Dr. Tomonori Harada | EurekAlert!
Multi-institutional collaboration uncovers how molecular machines assemble
02.12.2016 | Salk Institute
Fertilized egg cells trigger and monitor loss of sperm’s epigenetic memory
02.12.2016 | IMBA - Institut für Molekulare Biotechnologie der Österreichischen Akademie der Wissenschaften GmbH
A multi-institutional research collaboration has created a novel approach for fabricating three-dimensional micro-optics through the shape-defined formation of porous silicon (PSi), with broad impacts in integrated optoelectronics, imaging, and photovoltaics.
Working with colleagues at Stanford and The Dow Chemical Company, researchers at the University of Illinois at Urbana-Champaign fabricated 3-D birefringent...
In experiments with magnetic atoms conducted at extremely low temperatures, scientists have demonstrated a unique phase of matter: The atoms form a new type of quantum liquid or quantum droplet state. These so called quantum droplets may preserve their form in absence of external confinement because of quantum effects. The joint team of experimental physicists from Innsbruck and theoretical physicists from Hannover report on their findings in the journal Physical Review X.
“Our Quantum droplets are in the gas phase but they still drop like a rock,” explains experimental physicist Francesca Ferlaino when talking about the...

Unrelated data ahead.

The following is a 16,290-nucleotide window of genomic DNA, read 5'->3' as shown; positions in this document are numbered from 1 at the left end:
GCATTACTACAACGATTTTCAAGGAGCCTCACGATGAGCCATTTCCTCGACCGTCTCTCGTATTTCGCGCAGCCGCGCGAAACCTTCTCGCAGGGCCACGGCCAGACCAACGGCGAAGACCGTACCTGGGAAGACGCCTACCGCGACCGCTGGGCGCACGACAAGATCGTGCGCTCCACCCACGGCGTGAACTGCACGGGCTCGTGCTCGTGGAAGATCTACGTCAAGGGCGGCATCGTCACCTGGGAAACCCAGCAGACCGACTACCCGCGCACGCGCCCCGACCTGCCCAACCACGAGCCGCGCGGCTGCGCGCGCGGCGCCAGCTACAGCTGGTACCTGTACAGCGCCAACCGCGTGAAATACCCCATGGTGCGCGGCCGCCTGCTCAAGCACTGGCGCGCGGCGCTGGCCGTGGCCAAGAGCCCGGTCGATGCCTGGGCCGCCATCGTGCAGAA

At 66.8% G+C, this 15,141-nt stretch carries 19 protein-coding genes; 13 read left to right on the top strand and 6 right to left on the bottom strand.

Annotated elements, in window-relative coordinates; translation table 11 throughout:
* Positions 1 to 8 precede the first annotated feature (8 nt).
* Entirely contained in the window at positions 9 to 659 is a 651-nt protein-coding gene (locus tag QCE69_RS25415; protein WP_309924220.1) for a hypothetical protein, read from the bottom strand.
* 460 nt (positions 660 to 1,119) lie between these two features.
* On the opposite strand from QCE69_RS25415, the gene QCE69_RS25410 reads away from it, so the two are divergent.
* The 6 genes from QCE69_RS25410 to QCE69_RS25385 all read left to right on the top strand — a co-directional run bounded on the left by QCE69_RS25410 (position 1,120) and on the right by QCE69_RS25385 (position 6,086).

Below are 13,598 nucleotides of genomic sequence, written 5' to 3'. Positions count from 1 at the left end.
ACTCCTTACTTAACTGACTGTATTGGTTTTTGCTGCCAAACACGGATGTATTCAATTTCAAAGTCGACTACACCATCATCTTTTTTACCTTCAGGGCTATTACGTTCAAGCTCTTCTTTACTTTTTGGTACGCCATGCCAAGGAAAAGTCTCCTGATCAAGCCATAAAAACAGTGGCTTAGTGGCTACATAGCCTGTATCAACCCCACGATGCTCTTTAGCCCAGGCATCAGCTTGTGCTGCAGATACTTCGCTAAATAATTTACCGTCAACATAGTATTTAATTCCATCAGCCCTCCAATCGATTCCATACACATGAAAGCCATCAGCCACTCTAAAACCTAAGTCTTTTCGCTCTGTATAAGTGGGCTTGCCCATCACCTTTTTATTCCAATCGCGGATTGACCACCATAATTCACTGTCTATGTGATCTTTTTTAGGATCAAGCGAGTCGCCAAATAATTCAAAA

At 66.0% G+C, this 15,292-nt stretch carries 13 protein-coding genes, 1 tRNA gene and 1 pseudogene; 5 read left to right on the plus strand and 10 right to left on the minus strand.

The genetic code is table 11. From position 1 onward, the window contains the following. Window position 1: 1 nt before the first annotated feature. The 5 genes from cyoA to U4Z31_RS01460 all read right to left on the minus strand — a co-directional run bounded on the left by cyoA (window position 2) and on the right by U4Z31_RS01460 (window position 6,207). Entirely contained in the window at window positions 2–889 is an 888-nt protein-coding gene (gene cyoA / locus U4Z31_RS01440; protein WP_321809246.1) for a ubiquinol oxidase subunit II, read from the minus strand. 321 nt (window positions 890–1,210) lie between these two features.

The Max Planck Institute for Physics (MPP) is opening up a new research field. A workshop from November 21 - 22, 2016 will mark the start of activities for an innovative axion experiment. Axions are still only purely hypothetical particles. Their detection could solve two fundamental problems in particle physics: What dark matter consists of and why it has not yet been possible to directly observe a CP violation for the strong interaction.
The “MADMAX” project is the MPP’s commitment to axion research. Axions are so far only a theoretical prediction and are difficult to detect: on the one hand,...
Broadband rotational spectroscopy unravels structural reshaping of isolated molecules in the gas phase to accommodate water
In two recent publications in the Journal of Chemical Physics and in the Journal of Physical Chemistry Letters, researchers around Melanie Schnell from the Max...
The efficiency of power electronic systems is not solely dependent on electrical efficiency but also on weight, for example, in mobile systems. When the weight of relevant components and devices in airplanes, for instance, is reduced, fuel savings can be achieved and correspondingly greenhouse gas emissions decreased. New materials and components based on gallium nitride (GaN) can help to reduce weight and increase the efficiency. With these new materials, power electronic switches can be operated at higher switching frequency, resulting in higher power density and lower material costs.
Researchers at the Fraunhofer Institute for Solar Energy Systems ISE together with partners have investigated how these materials can be used to make power...
16.11.2016 | Event News
01.11.2016 | Event News
14.10.2016 | Event News
02.12.2016 | Medical Engineering
02.12.2016 | Agricultural and Forestry Science
02.12.2016 | Physics and Astronomy